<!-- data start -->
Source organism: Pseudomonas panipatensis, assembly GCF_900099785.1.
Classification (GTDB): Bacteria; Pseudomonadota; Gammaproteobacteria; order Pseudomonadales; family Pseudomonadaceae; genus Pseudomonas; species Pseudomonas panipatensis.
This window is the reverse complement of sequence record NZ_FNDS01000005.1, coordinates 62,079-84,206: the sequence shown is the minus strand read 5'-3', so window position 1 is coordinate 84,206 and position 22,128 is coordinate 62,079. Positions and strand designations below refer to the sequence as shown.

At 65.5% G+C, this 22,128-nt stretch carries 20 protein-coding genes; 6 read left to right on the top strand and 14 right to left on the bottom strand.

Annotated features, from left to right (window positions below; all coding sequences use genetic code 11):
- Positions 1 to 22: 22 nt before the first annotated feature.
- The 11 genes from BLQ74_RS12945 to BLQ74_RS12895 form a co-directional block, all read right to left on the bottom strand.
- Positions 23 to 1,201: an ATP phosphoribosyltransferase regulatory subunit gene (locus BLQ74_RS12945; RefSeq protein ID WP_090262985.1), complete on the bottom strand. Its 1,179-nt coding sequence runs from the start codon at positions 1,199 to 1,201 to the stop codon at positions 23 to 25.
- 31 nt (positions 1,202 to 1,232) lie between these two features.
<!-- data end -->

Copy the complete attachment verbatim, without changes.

Source organism: Pseudomonas panipatensis, assembly GCF_900099785.1.
Classification (GTDB): Bacteria; Pseudomonadota; Gammaproteobacteria; order Pseudomonadales; family Pseudomonadaceae; genus Pseudomonas; species Pseudomonas panipatensis.
This window is the reverse complement of sequence record NZ_FNDS01000005.1, coordinates 62,079-84,206: the sequence shown is the minus strand read 5'-3', so window position 1 is coordinate 84,206 and position 22,128 is coordinate 62,079. Positions and strand designations below refer to the sequence as shown.

At 65.5% G+C, this 22,128-nt stretch carries 20 protein-coding genes; 6 read left to right on the top strand and 14 right to left on the bottom strand.

Annotated features, from left to right (window positions below; all coding sequences use genetic code 11):
- Positions 1 to 22: 22 nt before the first annotated feature.
- The 11 genes from BLQ74_RS12945 to BLQ74_RS12895 form a co-directional block, all read right to left on the bottom strand.
- Positions 23 to 1,201: an ATP phosphoribosyltransferase regulatory subunit gene (locus BLQ74_RS12945; RefSeq protein ID WP_090262985.1), complete on the bottom strand. Its 1,179-nt coding sequence runs from the start codon at positions 1,199 to 1,201 to the stop codon at positions 23 to 25.
- 31 nt (positions 1,202 to 1,232) lie between these two features.